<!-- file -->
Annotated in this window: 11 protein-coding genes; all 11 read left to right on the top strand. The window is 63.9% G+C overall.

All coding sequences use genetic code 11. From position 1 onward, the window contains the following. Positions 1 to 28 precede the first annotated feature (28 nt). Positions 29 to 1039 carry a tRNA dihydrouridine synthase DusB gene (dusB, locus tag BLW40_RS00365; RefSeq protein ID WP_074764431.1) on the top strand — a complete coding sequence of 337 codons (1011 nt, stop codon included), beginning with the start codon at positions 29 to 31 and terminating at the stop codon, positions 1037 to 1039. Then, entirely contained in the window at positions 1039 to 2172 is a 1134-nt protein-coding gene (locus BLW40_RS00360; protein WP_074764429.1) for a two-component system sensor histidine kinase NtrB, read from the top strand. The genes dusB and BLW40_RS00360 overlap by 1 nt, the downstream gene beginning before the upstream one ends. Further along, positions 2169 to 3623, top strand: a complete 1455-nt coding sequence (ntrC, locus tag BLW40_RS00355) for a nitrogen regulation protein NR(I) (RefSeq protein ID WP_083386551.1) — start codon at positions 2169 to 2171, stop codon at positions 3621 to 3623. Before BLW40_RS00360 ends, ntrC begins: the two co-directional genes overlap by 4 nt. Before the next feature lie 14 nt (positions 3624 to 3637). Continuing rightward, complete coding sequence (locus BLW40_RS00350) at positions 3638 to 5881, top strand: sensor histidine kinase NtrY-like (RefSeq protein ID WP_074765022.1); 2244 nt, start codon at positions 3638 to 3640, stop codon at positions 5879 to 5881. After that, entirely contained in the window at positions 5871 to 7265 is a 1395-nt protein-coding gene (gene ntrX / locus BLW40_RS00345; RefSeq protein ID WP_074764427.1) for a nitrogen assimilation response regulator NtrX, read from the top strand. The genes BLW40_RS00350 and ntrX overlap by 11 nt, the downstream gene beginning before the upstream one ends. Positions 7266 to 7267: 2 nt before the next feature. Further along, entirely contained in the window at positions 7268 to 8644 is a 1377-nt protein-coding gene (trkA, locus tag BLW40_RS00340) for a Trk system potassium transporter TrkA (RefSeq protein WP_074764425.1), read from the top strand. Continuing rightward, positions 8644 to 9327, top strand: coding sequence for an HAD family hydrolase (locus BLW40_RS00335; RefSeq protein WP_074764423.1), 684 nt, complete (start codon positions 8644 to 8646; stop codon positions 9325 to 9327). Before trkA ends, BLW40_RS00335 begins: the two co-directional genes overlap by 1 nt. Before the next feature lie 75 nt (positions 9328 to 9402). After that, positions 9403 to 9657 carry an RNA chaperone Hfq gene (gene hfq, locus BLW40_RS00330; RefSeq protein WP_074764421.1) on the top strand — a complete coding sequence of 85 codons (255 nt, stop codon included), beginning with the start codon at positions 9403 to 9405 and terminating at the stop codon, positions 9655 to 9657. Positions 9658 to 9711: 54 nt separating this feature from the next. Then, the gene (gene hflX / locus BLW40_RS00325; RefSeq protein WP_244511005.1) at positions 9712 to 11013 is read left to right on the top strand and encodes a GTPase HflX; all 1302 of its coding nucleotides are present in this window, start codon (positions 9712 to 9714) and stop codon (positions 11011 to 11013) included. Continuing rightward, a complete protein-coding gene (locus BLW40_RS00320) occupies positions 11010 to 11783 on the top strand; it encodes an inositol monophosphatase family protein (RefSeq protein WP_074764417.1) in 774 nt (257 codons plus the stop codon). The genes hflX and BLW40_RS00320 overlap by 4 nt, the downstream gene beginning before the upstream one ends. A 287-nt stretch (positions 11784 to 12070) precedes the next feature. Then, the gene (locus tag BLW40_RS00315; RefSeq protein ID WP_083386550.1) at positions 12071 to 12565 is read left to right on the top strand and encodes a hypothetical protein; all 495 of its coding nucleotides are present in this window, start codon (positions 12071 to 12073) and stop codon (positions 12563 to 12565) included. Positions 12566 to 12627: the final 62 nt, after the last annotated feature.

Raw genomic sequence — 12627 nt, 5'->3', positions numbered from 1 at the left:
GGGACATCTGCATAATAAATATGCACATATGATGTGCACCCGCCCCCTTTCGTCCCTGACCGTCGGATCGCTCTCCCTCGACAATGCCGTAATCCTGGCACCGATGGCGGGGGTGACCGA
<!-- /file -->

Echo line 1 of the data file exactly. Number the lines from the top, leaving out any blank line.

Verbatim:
Annotated in this window: 11 protein-coding genes; all 11 read left to right on the top strand. The window is 63.9% G+C overall.